ST. MARYS — According to preliminary numbers from an assessment taken during the school year that were recently released, a local school district has made the state requirements but is still struggling to meet the federal guidelines.
St. Marys City Schools received its results from the Ohio Achievement Assessments taken earlier this year.
The data showed St. Marys students met 24 out of the 26 state indicators — eighth-grade science and fifth-grade math were the ones they did not meet.
The preliminary results are as follows: The students beat the 75 percent passage rate in all grades in reading; in math, they exceeded the 75 percent passage rate in all but fifth grade; in science, which had only fifth and eighth-grade students tested, there was a more than 75 percent passage rate in fifth grade and students were below the rate in eighth grade.
“Our numbers in reading look really good,” St. Marys Instruction Director Bill Steinbrunner said. “We had quite a few grades that had more than 90 percent passage. The kids overall are doing alright.”
Where the district struggled, Steinbrunner noted, was again with students with disabilities in reading and math.
“That’s where we’ve been struggling the last couple years,” he said, noting the district has implemented changes to help to try to work on the area and see improvement.
Because of the issues with the students with disabilities making the requirement, the district hasn’t made Adequate Yearly Progress (AYP) the last few years.
“It looks like we won’t make it again this year,” Steinbrunner said.
Also for AYP this year, the district did not meet the requirements for economically disadvantaged students.
“The passage rate for this year was higher — between 85 and 90 percent — to make AYP,” Steinbrunner said.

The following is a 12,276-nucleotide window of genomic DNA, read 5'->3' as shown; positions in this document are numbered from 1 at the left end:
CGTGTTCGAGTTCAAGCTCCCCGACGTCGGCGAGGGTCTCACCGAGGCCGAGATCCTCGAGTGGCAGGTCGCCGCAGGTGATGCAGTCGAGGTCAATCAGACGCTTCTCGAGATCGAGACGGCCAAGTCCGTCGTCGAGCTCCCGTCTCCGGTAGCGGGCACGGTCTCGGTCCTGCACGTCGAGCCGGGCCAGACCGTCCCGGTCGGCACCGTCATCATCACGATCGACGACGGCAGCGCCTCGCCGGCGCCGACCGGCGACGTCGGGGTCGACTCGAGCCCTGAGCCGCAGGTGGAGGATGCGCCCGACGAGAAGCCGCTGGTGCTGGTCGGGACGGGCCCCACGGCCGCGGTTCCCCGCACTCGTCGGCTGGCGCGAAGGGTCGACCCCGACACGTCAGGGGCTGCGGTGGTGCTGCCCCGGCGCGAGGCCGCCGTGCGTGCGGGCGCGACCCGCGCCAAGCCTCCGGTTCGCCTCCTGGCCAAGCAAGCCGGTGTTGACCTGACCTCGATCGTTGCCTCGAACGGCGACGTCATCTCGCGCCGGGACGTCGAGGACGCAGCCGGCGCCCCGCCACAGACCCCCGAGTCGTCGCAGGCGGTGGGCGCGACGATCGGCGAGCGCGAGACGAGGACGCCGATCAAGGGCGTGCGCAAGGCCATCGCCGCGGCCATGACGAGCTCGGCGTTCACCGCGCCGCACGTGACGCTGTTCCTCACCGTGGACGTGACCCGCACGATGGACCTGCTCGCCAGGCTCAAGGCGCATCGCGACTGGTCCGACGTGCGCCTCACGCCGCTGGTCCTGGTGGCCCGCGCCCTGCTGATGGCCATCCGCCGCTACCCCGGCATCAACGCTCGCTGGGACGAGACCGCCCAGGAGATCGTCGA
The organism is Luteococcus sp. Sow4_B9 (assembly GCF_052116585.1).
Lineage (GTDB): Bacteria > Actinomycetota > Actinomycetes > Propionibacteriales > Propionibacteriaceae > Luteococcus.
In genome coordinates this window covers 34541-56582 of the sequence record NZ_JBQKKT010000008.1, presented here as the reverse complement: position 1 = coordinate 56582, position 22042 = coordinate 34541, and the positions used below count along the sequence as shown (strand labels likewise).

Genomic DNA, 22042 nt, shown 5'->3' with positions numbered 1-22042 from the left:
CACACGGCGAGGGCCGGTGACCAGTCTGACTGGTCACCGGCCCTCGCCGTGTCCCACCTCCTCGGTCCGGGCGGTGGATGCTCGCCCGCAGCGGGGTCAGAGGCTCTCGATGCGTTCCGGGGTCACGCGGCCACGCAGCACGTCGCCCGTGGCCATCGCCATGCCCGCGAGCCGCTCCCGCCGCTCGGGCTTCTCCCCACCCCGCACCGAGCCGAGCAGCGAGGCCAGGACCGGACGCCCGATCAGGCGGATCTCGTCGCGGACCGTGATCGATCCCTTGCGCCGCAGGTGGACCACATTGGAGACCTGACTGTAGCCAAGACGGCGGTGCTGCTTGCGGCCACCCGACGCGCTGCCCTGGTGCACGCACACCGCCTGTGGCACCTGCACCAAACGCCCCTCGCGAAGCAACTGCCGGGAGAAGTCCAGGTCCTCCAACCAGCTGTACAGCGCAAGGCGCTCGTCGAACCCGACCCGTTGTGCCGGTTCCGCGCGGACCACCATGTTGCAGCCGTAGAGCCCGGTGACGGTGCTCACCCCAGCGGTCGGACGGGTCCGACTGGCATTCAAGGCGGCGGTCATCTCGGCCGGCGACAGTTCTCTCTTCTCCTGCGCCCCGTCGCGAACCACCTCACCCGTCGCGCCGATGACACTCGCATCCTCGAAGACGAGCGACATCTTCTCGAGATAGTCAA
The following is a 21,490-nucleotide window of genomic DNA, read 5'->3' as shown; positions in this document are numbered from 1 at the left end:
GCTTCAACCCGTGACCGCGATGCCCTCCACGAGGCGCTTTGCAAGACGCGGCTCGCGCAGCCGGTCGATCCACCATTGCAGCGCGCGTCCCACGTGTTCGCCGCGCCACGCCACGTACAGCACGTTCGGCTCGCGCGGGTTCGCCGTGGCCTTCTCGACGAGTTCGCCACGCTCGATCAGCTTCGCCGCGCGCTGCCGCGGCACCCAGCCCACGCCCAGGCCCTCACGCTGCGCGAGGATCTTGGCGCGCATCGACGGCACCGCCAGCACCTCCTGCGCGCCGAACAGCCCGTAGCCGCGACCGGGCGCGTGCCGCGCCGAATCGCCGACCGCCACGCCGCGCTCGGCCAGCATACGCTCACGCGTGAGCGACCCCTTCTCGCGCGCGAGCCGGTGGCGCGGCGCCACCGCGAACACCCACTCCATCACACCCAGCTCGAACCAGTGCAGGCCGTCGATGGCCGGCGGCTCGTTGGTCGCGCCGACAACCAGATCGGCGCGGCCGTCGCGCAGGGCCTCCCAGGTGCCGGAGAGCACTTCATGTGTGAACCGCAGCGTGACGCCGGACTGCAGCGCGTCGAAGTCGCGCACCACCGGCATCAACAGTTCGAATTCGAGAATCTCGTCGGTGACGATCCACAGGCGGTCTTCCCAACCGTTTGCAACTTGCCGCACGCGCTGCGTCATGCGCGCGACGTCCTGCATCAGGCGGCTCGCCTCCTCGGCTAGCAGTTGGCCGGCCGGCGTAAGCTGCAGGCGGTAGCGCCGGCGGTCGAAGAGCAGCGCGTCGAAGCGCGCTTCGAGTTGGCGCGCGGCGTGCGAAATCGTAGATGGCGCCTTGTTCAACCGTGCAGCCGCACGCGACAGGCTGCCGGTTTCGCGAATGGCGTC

AYP, he said, is part of the No Child Left Behind Act, which has the goal of every child being proficient by 2014.
“We have two different sets of standards to work with,” Steinbrunner said. “We’re doing OK by the state standards.”
The state requires a 75 percent passage rate, while, to make AYP, the passage rate requirement has climbed each year.
“It’s different for each grade level,” Steinbrunner added.
He noted for the 2011-12 school year, the passage rate is between 80 and 85 percent, depending on the grade level, to meet the AYP requirements. The AYP requirement for reading this year was 87 to 90 percent.
“It goes up into the 90s next year across the board,” Steinbrunner said.
Because the district did not meet AYP again, students will be receiving a letter in the mail after the state report card is released.
“The report card will come out, and we’ll send a letter in the beginning of the school year, which will say we didn’t make AYP and are in District Improvement Year 3,” Steinbrunner said. “We’ll have to offer supplemental educational services.”
He noted the district offered the services, which would be something like what is offered at Sylvan Learning Center, and didn’t have anyone participate in them. The final numbers will come out in August when the district receives its report card.
“Adequate Yearly Progress, Performance Index and Value Added are yet to be determined, but it looks like we are on track to get all but 2 points on the District Report Card, which could mean another excellent rating,” Steinbrunner said.